University of Maryland School of Medicine - Terrae Mariae Medicus (Baltimore, MD)

 - Class of 1987

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University of Maryland School of Medicine - Terrae Mariae Medicus (Baltimore, MD) online yearbook collection, 1987 Edition, Cover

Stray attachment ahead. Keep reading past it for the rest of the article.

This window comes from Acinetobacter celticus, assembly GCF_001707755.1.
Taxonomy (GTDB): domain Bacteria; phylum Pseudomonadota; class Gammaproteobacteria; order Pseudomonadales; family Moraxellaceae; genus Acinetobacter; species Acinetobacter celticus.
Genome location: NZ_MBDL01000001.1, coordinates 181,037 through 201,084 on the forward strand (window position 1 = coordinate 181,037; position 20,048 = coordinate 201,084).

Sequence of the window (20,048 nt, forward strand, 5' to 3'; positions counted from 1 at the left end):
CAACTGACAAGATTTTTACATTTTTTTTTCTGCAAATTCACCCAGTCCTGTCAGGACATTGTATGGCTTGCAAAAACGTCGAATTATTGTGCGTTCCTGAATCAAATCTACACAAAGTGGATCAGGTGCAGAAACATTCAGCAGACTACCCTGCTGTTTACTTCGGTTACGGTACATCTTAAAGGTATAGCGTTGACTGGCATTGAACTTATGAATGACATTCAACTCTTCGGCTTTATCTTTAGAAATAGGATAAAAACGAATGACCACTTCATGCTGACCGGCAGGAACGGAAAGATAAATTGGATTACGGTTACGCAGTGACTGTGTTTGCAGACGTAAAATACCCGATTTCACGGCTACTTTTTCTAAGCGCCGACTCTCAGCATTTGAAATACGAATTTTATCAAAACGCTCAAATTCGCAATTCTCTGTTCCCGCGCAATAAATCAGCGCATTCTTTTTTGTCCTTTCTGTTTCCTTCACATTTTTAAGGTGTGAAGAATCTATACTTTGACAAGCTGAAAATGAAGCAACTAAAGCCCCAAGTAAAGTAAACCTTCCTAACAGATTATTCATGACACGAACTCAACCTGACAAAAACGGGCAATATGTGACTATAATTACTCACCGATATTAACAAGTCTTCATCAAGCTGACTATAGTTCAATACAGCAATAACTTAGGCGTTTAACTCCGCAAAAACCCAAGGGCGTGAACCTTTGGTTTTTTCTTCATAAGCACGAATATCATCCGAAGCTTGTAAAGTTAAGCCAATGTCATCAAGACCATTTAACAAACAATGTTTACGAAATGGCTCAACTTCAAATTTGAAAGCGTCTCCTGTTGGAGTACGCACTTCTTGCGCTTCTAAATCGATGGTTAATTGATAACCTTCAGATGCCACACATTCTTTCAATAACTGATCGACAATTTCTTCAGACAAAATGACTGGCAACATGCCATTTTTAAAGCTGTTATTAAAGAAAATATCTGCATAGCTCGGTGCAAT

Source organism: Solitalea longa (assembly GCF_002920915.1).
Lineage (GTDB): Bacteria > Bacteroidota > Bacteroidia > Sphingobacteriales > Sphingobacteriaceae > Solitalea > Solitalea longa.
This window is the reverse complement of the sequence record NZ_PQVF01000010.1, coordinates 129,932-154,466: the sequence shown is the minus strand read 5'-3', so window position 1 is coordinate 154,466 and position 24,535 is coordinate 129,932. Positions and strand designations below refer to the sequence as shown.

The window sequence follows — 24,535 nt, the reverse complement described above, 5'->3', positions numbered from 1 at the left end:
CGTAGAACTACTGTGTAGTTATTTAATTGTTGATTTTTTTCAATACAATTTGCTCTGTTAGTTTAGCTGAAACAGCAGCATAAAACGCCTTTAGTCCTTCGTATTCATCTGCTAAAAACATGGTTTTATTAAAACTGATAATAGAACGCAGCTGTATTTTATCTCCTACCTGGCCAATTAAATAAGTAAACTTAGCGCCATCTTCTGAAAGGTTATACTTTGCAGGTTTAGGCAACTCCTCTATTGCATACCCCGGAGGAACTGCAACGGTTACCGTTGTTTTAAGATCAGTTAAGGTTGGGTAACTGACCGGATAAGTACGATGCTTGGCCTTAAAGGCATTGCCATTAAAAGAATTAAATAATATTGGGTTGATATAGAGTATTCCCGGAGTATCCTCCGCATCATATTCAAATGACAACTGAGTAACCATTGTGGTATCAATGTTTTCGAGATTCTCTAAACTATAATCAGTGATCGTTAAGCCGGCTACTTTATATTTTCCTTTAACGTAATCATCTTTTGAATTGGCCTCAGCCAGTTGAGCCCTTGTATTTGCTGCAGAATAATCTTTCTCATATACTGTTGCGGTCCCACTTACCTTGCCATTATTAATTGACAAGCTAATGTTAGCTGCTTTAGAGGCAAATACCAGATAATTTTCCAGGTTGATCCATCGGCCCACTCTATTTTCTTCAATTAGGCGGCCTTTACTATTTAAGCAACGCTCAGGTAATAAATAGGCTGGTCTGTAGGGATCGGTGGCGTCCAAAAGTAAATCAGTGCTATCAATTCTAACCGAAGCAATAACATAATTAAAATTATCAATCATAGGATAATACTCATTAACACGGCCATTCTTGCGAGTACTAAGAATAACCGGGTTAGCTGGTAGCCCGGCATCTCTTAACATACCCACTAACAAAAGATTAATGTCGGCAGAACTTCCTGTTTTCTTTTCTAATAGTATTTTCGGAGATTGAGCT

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Text from Pages 1 - 136 of the 1987 volume: